The "Nuevo Mestizos" Lowertown Reading Jam will be presented on Wednesday, January 23rd, 2013 from 7 to 8:30 p.m. at the Black Dog Coffee and Wine Bar, 308 Prince Street in Saint Paul. This presentation of the popular and eclectic series, curated by Louis Alemayehu, features performances by Emmanuel Ortiz, Leo Lara and Louis Alemayehu. "We will explore through song, story and spoken word some of the ideas of Gloria Anzuldua as to what it means to live in the border lands of culture, race, sex, class and nationality. There is a visionary identity that connects us to the world, ecologically, spiritually, politically, culturally in a new way... Nuevo Mestizos."Print This Post
My dad James Melvin Young Sr. became a second generation “Red Cap Porter” when his uncle William A. Young retired circa 1949. Melvin was 23 years old when the Saint Paul Union Depot at 214 Fourth Street in Lowertown was the gateway to the world. Working there was the spark that ignited a love for world travel for my dad. There were approximately thirty-six Red Cap Porters employed at the Depot, all African American. Their red caps became synonymous with integrity and reliability. Their work was demanding.Print This Post
During the Civil Rights movement, most youth felt that the leadership of their community was inadequate and didn’t speak to their concerns, and therefore they would “take matters into their own hands.” Little did they realize that their methods and tactics were causing more problems than they were solving, that they had the effect of polarizing the community; as a result, there were constant disputes and conflicts, stemming from those who thought they knew the most about what to do, how to do it, and who would do what about the problems that were plaguing the community.Print This Post
In the spring of 1994, I was a writer in residence for Consortium of Associated Colleges in the Twin Cities. This meant that participating campuses would house me for seven days, and during this time I would do individual and group writing critiques, a workshop, and a formal reading for the entire campuses at St. Thomas University, Macalester College, Augsburg College, Hamline University, and College of St. Catherine.Print This Post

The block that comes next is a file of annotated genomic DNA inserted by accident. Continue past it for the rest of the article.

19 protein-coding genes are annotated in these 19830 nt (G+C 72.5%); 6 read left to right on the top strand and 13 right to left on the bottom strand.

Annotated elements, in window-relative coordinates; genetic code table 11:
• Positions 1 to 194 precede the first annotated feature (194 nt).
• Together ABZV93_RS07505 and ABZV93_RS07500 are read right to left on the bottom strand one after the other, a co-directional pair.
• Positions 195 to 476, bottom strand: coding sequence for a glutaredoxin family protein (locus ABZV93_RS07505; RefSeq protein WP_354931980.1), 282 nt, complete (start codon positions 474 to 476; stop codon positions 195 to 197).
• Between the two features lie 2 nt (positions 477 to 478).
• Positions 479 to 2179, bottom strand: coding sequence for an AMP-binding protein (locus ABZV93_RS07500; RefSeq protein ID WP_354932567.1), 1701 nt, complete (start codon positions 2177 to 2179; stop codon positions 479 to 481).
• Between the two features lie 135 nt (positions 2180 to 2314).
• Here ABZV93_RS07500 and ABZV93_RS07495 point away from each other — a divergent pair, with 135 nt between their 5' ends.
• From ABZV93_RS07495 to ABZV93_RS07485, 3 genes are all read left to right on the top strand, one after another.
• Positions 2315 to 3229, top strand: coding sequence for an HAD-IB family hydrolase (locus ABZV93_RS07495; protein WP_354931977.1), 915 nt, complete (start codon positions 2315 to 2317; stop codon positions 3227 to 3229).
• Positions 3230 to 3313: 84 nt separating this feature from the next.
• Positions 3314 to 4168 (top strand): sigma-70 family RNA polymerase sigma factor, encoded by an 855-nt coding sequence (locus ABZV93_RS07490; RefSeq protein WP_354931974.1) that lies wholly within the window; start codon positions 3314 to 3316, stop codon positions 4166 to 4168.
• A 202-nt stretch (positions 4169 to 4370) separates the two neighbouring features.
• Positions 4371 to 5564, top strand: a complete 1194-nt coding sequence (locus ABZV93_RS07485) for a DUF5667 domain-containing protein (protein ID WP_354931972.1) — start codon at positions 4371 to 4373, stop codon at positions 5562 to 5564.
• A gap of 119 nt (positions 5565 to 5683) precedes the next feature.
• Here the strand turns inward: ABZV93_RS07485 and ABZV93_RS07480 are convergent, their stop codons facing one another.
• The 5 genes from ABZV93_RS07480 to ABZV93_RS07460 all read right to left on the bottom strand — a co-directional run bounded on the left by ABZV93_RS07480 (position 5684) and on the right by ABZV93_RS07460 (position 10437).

I am proud to make Saint Paul my home, as I feel the African American people of Saint Paul are strong, proud people. The first sixteen years of my life were spent in Minneapolis in a poor White neighborhood. My siblings and I were the only Black children in the schools we attended. Yes, there was a great deal of prejudice in our community. Little children don’t know hate; they have to be taught. Even though my White friends’ parents may not have liked their children being friends with us, most of them accepted it because they loved their children more than they hated us.Print This Post
It was around 9:55 a.m. I was waiting for the library to open.
I saw a cute Ethiopian girl coming toward me. She had dark brown skin, short hair, and a pretty baby face.
“What time is it?” She asked me. Her English accent was very good.
Gordon Parks was an acclaimed artist who confronted poverty and racism with such creative grace that he became an internationally admired cultural icon long before his death in 2006 at age ninety-three. An accomplished photographer, writer, composer, musician, and film producer and director, Parks was born in Fort Scott, Kansas, in 1912, and later moved to Saint Paul, where he spent his formative years. His memoir, A Choice of Weapons, which describes his experiences from 1928 through 1944, was first published in 1966 and reissued in 1986 and 2010 by the Minnesota Historical Society Press.Print This Post
Katie McWatt was about thirty-three years old when she ran for Saint Paul City Council: In March 1964, civil rights activists Reverend Denzil Carty, Kwame McDonald, and Alpha Adkins convinced Katie McWatt to run for a seat on the St. Paul City Council. There had never been an African-American on the Council in the history of the City. Her experience as an advocate for improved educational opportunities, the hiring of more African-American school staff, lobbyist for non-discrimination in housing, employment of African-Americans in the building trades and a dedication to social justice were critical issues for McWatt.Print This Post
Grabbing the ballet barre to support myself, I attempted to stretch out my right leg. My thigh felt like a vise was twisting it tighter and tighter. The pain was so intense, I was afraid to breathe. I hobbled out of the dance room and nearly collapsed on the hallway floor. Massaging my cramped leg, I watched those energetic adults and wondered how I, a forty-seven-year-old Black woman with no dance experience, ended up in an Irish dance class.Print This Post